Cell therapy using mesenchymal stem cells (MSCs) is a powerful tool for the treatment of various diseases and injuries. Still, important limitations including the large amounts of cells required for application in vivo and the age-related decline in lifespan, proliferation, and potency may hinder the use of MSCs in patients. In this regard, gene therapy may offer strong approaches to optimize the use of MSCs for regenerative medicine. Diverse nonviral and viral gene vehicles have been manipulated to genetically modify MSCs, among which the highly effective and relatively safe recombinant adeno-associated viral (rAAV) vectors that emerged as the preferred gene delivery system to treat human disorders. Yet, clinical adaptation of such gene vehicles may be limited by several hurdles, including the possibility of dissemination to nontarget sites and the presence of immune and toxic responses in the host organism that may impair their therapeutic actions. The use of smart biomaterials acting as interfaces to enhance the temporal and spatial presentation of therapeutic agents in the target place and/or acting as scaffolding for MSC growth is an innovative, valuable approach to overcome these shortcomings that else restrain the efficacy of such potent cell populations. Here, we provide an overview on the most recent tissue engineering approaches based on the use of biomaterials acting as vehicles for rAAV vectors to target MSCs directly in the recipient (in vivo strategy) or as supportive matrices for rAAV-modified MSCs for indirect cell reimplantation (ex vivo strategy) as means to activate the reparative processes in tissues of the musculoskeletal system.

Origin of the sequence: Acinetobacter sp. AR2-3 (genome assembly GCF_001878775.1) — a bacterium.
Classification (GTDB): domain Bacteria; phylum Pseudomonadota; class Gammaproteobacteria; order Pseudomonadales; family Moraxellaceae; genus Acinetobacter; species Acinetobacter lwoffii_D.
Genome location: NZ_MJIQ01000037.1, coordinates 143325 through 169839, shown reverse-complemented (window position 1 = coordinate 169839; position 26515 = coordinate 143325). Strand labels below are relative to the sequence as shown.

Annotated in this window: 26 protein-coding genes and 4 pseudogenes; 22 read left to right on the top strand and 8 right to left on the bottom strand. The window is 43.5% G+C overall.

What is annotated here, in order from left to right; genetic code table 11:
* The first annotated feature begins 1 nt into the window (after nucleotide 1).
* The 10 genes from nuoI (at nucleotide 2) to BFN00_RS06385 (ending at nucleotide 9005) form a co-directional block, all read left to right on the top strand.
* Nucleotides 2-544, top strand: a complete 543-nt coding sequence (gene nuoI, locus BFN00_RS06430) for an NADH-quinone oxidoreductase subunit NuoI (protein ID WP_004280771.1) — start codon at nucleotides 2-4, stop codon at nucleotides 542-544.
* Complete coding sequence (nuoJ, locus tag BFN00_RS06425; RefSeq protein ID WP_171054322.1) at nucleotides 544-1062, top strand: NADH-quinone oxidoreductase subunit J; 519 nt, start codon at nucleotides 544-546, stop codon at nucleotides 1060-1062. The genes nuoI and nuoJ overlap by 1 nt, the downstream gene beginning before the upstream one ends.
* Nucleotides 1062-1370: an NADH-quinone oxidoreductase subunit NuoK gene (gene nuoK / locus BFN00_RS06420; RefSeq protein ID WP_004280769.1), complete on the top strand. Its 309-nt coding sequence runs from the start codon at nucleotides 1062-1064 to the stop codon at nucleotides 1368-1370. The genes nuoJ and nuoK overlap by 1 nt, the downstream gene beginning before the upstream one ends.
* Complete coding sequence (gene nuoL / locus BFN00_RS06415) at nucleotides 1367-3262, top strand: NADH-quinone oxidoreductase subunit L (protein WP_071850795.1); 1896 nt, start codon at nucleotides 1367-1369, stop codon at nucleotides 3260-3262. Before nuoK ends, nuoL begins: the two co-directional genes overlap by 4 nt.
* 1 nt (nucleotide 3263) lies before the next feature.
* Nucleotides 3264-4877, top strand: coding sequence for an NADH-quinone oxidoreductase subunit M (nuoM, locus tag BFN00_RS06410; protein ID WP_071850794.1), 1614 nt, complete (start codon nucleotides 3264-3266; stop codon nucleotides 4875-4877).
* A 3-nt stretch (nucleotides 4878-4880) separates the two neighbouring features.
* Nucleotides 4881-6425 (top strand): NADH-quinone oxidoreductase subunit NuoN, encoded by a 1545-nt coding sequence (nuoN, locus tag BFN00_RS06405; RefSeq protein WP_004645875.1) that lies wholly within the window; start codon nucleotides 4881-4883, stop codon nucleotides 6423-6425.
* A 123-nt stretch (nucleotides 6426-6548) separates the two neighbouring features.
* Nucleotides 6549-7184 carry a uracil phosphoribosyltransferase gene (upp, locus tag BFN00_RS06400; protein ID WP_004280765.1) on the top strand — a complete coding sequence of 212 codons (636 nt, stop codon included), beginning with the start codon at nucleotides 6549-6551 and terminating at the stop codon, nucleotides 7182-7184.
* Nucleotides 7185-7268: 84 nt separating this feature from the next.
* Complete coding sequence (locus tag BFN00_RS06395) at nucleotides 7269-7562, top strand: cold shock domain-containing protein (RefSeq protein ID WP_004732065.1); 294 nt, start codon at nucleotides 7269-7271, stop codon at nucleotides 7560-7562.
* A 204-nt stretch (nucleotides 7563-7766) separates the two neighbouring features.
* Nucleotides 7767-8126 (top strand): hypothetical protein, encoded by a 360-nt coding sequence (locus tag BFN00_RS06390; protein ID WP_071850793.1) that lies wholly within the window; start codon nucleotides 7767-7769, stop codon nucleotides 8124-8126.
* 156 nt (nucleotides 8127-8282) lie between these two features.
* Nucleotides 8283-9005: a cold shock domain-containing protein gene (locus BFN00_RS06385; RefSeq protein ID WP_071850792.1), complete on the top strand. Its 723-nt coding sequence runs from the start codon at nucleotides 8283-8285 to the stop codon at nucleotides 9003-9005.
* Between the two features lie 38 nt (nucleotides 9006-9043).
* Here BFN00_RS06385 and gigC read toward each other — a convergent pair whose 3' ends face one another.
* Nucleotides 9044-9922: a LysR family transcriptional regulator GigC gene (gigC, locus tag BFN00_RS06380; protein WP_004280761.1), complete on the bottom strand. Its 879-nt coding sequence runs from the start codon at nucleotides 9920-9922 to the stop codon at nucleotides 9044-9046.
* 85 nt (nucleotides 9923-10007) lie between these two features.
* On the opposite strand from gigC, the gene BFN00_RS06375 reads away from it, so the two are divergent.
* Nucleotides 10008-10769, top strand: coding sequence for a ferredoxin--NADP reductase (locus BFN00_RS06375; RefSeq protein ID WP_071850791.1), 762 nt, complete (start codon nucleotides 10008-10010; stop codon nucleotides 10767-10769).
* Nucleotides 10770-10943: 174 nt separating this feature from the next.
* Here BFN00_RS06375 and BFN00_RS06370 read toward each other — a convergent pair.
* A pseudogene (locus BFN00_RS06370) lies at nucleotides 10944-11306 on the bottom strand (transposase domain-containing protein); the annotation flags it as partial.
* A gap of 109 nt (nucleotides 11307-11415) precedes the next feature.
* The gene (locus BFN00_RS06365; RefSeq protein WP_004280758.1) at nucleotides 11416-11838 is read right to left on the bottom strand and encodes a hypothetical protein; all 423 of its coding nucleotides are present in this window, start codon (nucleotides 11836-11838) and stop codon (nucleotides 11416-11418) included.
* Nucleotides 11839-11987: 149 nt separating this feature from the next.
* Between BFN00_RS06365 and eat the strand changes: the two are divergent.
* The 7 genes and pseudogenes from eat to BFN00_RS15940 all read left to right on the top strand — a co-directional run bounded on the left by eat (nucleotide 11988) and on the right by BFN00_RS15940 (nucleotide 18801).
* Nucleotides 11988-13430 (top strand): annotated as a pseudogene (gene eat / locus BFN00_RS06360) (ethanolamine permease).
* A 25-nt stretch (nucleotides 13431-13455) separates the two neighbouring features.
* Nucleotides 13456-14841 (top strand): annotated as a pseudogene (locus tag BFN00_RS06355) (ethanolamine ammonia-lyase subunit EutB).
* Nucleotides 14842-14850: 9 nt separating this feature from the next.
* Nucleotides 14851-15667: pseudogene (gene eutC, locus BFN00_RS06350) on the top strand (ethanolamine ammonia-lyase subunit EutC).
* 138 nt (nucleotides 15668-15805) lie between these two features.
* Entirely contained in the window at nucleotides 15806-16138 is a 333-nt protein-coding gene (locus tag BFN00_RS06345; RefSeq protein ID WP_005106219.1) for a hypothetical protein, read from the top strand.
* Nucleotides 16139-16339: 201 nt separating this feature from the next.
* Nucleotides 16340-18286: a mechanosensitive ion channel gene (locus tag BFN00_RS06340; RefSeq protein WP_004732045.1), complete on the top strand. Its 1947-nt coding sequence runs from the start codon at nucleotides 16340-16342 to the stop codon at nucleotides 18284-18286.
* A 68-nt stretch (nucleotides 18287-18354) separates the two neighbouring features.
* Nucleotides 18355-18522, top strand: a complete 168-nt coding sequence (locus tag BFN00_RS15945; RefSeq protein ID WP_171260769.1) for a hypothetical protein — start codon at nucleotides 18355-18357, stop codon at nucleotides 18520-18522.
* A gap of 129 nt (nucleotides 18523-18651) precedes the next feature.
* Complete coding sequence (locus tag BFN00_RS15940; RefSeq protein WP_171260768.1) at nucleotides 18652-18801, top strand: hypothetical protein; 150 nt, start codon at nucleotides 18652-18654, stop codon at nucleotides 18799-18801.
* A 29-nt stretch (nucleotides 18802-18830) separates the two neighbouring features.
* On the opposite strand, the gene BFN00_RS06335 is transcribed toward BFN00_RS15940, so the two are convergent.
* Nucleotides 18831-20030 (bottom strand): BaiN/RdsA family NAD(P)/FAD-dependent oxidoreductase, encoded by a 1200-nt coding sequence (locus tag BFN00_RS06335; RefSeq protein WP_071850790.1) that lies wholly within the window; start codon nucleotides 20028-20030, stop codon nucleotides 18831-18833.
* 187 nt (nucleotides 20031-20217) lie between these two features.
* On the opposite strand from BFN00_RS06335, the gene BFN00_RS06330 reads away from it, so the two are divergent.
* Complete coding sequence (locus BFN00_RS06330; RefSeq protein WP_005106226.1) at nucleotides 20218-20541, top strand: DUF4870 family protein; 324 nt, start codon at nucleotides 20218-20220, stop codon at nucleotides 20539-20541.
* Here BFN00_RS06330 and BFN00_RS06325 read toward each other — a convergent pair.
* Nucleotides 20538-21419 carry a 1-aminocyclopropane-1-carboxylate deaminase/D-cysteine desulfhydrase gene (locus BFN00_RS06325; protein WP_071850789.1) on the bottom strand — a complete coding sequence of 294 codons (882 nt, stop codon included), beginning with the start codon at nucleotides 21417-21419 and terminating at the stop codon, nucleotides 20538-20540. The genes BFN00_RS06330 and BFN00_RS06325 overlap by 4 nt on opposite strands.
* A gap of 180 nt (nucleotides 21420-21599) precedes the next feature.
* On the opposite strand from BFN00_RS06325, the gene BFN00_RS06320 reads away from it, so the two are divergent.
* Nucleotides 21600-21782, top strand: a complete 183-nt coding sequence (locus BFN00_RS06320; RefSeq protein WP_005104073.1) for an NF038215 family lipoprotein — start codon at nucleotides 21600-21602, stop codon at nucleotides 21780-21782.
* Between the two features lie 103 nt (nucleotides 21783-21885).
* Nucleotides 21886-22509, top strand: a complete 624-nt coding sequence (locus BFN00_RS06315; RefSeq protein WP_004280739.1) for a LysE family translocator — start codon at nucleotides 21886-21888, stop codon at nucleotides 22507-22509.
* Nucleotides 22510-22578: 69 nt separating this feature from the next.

Recent Advances in Skin Penetration Enhancers for Transdermal Gene and Drug Delivery by Morteza Amjadi, Babak Mostaghaci, Metin Sitti (139-146).